Unemployment Figures and the Uncertain Future

Greg Hannsgen | October 12, 2012

We expect the unexpected at the Levy Institute. As followers of Keynes, most economists here, including this author, believe that one cannot assign exact probabilities to most important economic outcomes even, say, six months into the future.

On the other hand, thinking about the economic debate on job creation, and the recent release of new jobs data, I have not been very surprised at the gradual pace of progress in reducing the unemployment rate. In fact, we on the macro team have consistently called for more fiscal stimulus rather than less. The reason is that unemployment is a relatively slow-moving variable. As the chart at the top of this post shows, the unemployment rate (shown as a blue line) fell only rather gradually after each of the previous three recessions (shown as shaded areas in the figure). (Here, we count the double-dip recessions of 1980 and 1981–82 as one.) Hence, once the recovery began, we knew that with the unemployment rate at very high levels, it needed to fall unusually fast to be at reasonable levels by this point in the Obama administration.  Hence, since 2007, the team has advocated an easing of fiscal policy. Instead, especially after the 2009 ARRA, little action was taken by the government to stimulate the economy. Partly as a result of inaction on fiscal stimulus, government employment as a percentage of the civilian workforce (red line in the figure above) peters out after 2010.

At this point, we hope for legislation to moderate January’s expected “fiscal cliff”—which will lead to perhaps a $500 billion in reductions in the federal deficit in 2013 unless laws are changed, by CBO estimates.  (In its current form, the cliff would probably have a serious impact on all economic and demographic groups. Lately, I’ve been working on a model that incorporates the larger effects of an additional dollar of income on spending at lower income levels—not a simple task.)

In the figure, both lines are shown in the same units, namely percentages of the civilian labor force age 16 and above, though the two lines use different scales, one on each side of the figure.  For example, a one-unit change in the blue line represents the same number of workers as a move of one unit in the red line. A hypothetical jobs program or another spending measure that gradually increased government employment (red line) by, say, 1 percent of the total US workforce might easily have led to an unemployment rate (blue line) for last month of 1 to 3 percent less than the actual reported amount. But government does not seem to be expanding; in fact, the red line shows that government employment shrank at a time when more hiring from that sector would have been of great help to the economy. (The figures include employees of local and state governments, as well as those of the federal government. The smaller governmental units have seen the biggest cuts in payrolls.)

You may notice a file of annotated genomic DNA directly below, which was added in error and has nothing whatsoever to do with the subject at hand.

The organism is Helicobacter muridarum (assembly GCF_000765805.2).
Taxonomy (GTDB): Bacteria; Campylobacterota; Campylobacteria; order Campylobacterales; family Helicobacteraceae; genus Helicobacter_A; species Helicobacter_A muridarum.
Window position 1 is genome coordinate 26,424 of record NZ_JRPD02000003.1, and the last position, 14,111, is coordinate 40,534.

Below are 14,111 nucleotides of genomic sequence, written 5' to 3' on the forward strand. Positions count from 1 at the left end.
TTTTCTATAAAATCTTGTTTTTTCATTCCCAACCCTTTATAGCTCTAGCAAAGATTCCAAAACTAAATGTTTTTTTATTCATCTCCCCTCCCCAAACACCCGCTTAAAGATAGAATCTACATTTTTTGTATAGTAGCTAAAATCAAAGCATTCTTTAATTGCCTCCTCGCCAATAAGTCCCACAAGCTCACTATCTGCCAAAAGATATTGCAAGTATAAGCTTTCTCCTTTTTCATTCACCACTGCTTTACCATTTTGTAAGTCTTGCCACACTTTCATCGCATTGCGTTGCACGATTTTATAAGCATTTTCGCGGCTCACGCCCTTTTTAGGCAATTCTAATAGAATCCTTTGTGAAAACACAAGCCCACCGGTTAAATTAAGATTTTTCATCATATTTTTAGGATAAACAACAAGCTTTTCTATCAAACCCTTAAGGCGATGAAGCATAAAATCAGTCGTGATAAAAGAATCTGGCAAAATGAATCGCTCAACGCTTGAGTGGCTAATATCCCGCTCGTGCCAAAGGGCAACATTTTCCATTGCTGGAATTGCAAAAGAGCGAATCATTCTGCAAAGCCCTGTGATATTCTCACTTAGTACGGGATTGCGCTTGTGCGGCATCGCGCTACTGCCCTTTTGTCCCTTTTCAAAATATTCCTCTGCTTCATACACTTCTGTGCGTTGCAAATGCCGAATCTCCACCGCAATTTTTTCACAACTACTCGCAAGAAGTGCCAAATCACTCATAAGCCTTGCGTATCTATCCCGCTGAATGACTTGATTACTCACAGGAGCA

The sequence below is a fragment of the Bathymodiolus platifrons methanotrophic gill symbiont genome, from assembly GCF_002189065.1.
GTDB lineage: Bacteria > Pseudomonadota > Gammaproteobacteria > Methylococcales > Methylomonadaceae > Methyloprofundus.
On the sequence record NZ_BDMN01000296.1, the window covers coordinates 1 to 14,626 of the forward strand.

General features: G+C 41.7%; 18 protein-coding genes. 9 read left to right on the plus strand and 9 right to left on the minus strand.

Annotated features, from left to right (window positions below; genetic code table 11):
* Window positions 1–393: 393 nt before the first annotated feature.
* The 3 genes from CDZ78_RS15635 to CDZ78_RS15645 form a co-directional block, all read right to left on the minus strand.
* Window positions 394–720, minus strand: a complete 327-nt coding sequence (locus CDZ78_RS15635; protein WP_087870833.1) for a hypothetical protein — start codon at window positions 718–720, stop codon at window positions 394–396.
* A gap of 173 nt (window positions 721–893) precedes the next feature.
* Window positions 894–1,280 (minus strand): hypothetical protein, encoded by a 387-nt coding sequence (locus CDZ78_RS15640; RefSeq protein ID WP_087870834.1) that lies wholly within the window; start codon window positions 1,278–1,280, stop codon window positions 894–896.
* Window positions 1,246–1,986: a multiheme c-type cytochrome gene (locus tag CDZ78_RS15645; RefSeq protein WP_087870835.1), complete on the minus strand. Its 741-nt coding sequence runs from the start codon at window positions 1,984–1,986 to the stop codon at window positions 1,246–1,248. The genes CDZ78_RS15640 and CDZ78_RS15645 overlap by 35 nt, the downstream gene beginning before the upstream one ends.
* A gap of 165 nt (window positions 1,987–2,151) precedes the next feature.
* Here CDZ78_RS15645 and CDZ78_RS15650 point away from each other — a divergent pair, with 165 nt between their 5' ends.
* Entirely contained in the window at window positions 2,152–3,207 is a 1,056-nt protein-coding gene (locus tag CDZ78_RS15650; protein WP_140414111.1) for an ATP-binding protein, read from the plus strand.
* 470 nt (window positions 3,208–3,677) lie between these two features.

Of course, we knew that our surmises about unemployment might turn out to be wrong. Moreover, few could claim to have forecast the exact 7.8 percent unemployment figure, say, 12 months ago. But, given the gradually downward-sloping drops in unemployment shown in the figure above corresponding to each of the most recent post-recession employment recoveries, we needed a very large number of above-par performances in monthly job creation (see figure below) to bring the unemployment rate down to levels that we as Keynesians would consider acceptable in this country—say, 4 to 5 percent. It is these monthly jobs-creation numbers, rather than unemployment rates in the figure at the top, that seem to bounce around like draws from a random-number generator, suggesting that uncertainty plays a more significant role in this case. Especially after 2007, when the unemployment rate began to skyrocket (look again at the blue line in the figure above), policymakers needed to improve on the luck of the draw using a rather large push from macroeconomic policy to increase the mean of the draws. Clearly, such a push is still in order, even after the Fed’s somewhat encouraging announcement last week that it intends to make $40 billion in purchases of mortgage-backed securities each month for an indefinite period.

Edited slightly by author, 6 pm, October 12.

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